Richard Neal isn’t waiting for Donald Trump to act to repair and upgrade U.S. infrastructure.
The Massachusetts Democrat, who this year took over the chair of the key tax-writing House Ways and Means Committee, has been meeting with colleagues, union leaders and even some businesses to figure out where to find funds for that objective.
Their aim: Garner enough money, from raising the federal gas tax and elsewhere, to repair crumbling highways, replace broken bridges, upgrade aging subways and airports, modernize the electric grid and install new water lines instead of relying on 100-year-old mains, among other projects.
And the unionists are going to lobby federal lawmakers, Democrats and Republicans, for whatever new funds are needed, several leaders pledged this week.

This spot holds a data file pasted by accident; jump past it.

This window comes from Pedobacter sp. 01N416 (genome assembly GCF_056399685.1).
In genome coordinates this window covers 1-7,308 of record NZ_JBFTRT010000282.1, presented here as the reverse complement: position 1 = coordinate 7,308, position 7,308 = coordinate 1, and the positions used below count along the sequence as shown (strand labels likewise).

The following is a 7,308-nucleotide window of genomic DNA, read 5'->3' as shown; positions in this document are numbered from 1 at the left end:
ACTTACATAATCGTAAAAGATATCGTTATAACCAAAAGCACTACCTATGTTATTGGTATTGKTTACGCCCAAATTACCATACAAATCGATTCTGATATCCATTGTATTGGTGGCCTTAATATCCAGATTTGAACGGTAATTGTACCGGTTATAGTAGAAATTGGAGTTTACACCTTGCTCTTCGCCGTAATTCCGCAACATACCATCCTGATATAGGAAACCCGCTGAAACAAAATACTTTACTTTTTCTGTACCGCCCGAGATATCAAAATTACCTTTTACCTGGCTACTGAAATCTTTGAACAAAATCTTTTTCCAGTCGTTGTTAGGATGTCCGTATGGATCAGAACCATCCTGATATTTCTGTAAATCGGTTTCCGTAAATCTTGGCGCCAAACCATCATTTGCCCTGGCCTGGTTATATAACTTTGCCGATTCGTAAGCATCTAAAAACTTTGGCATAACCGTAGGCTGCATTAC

They won’t have much trouble making their case. On the morning of an outdoor Capitol Hill press conference on the push, May 15, one participant, Rep. Michael Bost, R-Mo., found out that “I-44 westbound in my district” north of St. Louis “was closed when they found a 6-inch crack” in road’s superstructure.
“It’s a safety issue,” the former firefighter added. “How would you like to have your house on fire and have the truck hook up to a hydrant, and the water main serving it breaks?”
Neal’s discussions, with members of the House Transportation and Infrastructure Committee and with the 85-member House Labor and Working Families Caucus, come as once again lawmakers prepare to tackle the problems of U.S. infrastructure – problems that are so acute that the American Society of Civil Engineers gives the country a D+ grade on the issue.